Vin Brule Serves Up a Dilemma

So here's my dilemma:

I had dinner at Vin Brule the other night. It's a cute little place — cute as a button, in fact — almost at the downtown Miami end of Coral Way. Nothing fancy, just your classic neighborhood café. Handful of tables on a terra-cotta tile floor, big windows facing the street, shelves full of (mostly) inexpensive Italian wines on one wall, colorful if not hugely adept modernist paintings on the others.

Sweet place, obviously a local favorite. The chef seems to know everyone in the dining room (except us, of course). She likes them; they like her. And they really like her restaurant.


Vin Brule

1246 Coral Way, Miami; 305-285-7681

Open Monday through Saturday, 11:30 a.m. to 3:30 p.m.; Monday through Thursday, 6:30 to 9:30 p.m.; Friday through Saturday, 6:30 to 10:30 p.m. Closed Sunday.

So what's my dilemma?

The food. It's not bad, but it's not that good, either — more like what you'd get in the dining room of a friend who's a moderately talented home cook.

So do I say, "Go to Vin Brule for the cozy, welcoming ambiance, the exceedingly friendly people, the blessedly modest prices"? Or do I say, "That's swell and all, but you don't eat the atmosphere"?

I haven't figured that one out yet.

What I have figured out is that some of the food needs work. Caesar salad arrives as a plate of tired, beginning-to-brown-around-the-edges chopped romaine, as much tough, dark green outer leaves as crisp, pastel green inner leaves. The menu says the tart, vinegary dressing is homemade, so I'll take its author's word, but it still tastes suspiciously like the stuff out of the bottle.

A sign in front of the restaurant terms its cuisine "North Med," which seems to mean equal parts Italian and Spanish. So a short roster of tapas is offered. The eggy tortilla de patatas is pretty good and, unlike most local versions, cooked to order in individual portions.

Spanish-style lentil soup is passable, its broth on the watery side of thin but bulked up with lots of tender lentils and potatoes, plus bits of chorizo that give it a vaguely smoky kick. Cazuela española is terrible, a small earthenware container holding a few chewy shrimp and chunks of incredibly salty jamón serrano under a veritable forest of sliced mushrooms, whose seemingly unreduced liquid gives the dish its only flavor — and a musty, tepid one at that .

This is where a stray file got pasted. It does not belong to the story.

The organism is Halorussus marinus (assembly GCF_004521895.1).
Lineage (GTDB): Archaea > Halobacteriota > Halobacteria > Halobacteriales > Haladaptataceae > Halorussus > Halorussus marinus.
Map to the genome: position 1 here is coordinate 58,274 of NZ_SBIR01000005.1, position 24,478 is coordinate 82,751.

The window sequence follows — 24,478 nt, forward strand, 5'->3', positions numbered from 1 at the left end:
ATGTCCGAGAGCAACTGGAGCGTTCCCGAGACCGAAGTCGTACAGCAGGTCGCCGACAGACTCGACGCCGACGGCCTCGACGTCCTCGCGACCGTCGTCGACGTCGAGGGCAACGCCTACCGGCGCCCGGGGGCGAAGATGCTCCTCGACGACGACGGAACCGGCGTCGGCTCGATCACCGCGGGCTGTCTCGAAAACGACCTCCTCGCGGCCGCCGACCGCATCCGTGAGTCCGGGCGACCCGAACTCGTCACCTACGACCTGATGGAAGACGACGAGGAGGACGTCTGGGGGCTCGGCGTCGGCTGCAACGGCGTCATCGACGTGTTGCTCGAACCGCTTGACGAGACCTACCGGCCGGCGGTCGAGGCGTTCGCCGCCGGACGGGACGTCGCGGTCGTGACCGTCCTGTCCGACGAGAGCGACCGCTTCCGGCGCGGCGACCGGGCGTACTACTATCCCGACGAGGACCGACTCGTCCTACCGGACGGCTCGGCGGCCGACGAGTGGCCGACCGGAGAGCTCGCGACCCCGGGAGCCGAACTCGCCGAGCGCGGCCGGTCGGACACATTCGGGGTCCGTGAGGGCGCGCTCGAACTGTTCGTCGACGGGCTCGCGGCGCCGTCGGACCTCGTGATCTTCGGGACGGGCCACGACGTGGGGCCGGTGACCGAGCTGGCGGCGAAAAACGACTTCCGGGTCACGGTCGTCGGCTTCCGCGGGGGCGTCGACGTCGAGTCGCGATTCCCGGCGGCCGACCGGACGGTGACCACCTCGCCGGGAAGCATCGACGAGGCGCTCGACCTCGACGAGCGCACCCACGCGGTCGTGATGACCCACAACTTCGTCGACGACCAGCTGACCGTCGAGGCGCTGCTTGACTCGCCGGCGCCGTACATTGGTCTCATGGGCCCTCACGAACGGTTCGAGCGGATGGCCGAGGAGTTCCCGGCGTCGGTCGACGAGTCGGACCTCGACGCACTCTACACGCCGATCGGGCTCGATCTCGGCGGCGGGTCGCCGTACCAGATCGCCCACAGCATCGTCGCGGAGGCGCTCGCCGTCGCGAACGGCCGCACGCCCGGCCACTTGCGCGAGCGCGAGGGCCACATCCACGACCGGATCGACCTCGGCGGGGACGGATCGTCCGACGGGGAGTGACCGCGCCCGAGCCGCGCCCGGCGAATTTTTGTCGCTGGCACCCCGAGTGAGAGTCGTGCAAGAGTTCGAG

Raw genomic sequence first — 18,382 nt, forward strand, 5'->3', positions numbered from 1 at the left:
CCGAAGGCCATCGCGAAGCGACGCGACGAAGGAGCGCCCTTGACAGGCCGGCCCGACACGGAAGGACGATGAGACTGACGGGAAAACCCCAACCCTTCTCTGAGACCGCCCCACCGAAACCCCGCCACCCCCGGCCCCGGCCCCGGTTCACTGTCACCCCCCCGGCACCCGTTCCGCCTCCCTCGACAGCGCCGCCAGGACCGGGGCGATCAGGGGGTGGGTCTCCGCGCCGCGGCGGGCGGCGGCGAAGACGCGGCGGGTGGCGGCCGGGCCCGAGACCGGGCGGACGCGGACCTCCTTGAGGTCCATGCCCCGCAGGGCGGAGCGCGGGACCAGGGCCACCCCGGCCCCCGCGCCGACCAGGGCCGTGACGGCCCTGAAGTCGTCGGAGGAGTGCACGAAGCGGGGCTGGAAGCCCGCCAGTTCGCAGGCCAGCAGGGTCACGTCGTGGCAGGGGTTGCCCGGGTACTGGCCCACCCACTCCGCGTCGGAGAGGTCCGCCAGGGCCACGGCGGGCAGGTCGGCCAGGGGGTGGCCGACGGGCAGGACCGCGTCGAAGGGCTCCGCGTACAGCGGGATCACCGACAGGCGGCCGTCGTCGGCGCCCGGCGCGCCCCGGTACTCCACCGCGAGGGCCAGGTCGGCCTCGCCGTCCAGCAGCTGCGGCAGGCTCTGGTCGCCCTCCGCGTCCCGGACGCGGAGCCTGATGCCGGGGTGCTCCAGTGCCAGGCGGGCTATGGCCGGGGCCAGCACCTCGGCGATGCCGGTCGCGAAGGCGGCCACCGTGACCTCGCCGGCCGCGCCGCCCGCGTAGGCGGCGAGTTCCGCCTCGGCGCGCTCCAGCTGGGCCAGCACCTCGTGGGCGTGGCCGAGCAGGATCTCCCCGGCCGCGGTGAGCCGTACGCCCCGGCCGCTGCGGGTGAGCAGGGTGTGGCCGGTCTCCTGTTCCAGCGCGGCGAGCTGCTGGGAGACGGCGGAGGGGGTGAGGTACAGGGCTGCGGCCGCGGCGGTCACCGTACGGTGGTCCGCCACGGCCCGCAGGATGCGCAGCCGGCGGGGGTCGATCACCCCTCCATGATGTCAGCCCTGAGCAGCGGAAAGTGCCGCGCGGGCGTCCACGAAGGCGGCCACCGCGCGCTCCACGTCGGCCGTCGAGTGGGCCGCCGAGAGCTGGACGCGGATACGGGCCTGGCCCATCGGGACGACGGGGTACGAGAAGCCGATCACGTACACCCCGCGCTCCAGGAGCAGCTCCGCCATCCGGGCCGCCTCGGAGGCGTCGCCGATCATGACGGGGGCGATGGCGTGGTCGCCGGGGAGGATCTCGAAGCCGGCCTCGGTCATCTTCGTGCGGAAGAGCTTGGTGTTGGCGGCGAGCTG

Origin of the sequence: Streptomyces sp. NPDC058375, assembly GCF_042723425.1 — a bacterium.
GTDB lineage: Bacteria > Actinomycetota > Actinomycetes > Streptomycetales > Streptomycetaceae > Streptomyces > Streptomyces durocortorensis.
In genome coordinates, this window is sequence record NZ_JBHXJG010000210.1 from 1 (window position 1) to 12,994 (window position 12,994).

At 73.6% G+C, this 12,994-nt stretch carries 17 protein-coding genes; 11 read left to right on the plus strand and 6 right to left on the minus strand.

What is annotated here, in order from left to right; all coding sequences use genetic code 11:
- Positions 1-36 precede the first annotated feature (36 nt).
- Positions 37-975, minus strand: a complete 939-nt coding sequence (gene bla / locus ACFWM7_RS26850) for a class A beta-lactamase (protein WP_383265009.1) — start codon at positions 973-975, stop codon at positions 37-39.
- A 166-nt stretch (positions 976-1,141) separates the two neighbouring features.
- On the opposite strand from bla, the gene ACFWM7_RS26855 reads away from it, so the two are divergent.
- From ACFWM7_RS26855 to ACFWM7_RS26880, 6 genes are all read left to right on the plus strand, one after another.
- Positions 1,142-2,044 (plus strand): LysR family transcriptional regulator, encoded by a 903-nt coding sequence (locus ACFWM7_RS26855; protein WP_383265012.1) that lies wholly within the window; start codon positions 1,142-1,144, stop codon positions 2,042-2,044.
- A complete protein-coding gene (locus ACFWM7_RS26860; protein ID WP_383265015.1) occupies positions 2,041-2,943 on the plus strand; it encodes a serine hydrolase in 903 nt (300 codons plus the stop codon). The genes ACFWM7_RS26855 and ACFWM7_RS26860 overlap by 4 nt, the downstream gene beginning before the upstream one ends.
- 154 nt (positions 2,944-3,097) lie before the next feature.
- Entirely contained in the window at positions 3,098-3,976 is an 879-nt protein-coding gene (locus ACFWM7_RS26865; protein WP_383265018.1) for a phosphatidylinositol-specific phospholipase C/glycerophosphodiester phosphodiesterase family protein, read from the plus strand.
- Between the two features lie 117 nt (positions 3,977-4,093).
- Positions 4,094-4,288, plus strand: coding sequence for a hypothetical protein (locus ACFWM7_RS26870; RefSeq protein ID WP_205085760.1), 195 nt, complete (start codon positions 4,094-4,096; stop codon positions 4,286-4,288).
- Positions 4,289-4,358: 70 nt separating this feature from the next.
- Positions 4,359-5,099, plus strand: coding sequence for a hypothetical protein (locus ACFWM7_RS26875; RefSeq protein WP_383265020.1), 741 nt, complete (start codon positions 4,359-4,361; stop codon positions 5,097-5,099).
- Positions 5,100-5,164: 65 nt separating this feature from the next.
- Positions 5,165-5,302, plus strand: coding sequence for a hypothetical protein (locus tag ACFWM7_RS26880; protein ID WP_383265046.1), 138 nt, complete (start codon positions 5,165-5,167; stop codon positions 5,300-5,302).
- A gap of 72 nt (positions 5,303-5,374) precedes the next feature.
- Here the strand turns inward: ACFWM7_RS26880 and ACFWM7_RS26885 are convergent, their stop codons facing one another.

There's a longer list of pastas. We opted for tortelloni, eight multicolor pasta packets bearing four different fillings, which our charming waitress assured us were made in-house. They did taste homemade, and each of the various fillings (ricotta and spinach, four-cheese, mushroom and salmon) had its own distinct flavor and character. But overly thick, leathery pasta made that flavor and character but a fleeting tease to the palate. As for the promised "noisette" butter, it was more like plain old melted butter, with none of the rich, nutty flavor and mahogany color that comes from slowly browned milk solids.

A long wait later (the place was beginning to fill up), our tiramisu arrived. And guess what? It was great, super, fabulous. Rich and creamy, impeccably fresh-tasting (nothing picks up nasty refrigerator flavors faster than mascarpone), it was so damn luscious it could cause half the Italian chefs in this town to rip out their chest hair and beat themselves to death with a pastry brush.

So I ask you: "Do you go to Vin Brule for the pleasant atmosphere (and killer tiramisu), or pass on food that rarely rises above the level of adequate?"

I report. You decide.


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